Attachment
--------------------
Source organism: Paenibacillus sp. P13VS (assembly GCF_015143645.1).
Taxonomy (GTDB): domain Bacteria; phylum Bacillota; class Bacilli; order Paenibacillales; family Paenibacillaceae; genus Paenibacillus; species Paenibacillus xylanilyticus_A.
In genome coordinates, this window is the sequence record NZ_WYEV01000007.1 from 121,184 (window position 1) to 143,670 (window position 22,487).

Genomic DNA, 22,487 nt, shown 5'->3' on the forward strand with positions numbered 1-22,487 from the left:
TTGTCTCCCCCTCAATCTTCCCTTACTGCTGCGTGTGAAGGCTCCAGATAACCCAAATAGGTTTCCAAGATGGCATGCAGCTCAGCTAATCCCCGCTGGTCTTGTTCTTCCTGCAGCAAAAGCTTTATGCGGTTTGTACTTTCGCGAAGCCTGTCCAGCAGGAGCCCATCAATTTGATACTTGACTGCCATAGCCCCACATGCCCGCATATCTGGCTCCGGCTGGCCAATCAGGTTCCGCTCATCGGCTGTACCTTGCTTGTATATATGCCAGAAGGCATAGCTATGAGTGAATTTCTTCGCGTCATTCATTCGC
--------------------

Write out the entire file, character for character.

Source organism: Paenibacillus sp. P13VS (assembly GCF_015143645.1).
Taxonomy (GTDB): domain Bacteria; phylum Bacillota; class Bacilli; order Paenibacillales; family Paenibacillaceae; genus Paenibacillus; species Paenibacillus xylanilyticus_A.
In genome coordinates, this window is the sequence record NZ_WYEV01000007.1 from 121,184 (window position 1) to 143,670 (window position 22,487).

Genomic DNA, 22,487 nt, shown 5'->3' on the forward strand with positions numbered 1-22,487 from the left:
TTGTCTCCCCCTCAATCTTCCCTTACTGCTGCGTGTGAAGGCTCCAGATAACCCAAATAGGTTTCCAAGATGGCATGCAGCTCAGCTAATCCCCGCTGGTCTTGTTCTTCCTGCAGCAAAAGCTTTATGCGGTTTGTACTTTCGCGAAGCCTGTCCAGCAGGAGCCCATCAATTTGATACTTGACTGCCATAGCCCCACATGCCCGCATATCTGGCTCCGGCTGGCCAATCAGGTTCCGCTCATCGGCTGTACCTTGCTTGTATATATGCCAGAAGGCATAGCTATGAGTGAATTTCTTCGCGTCATTCATTCGC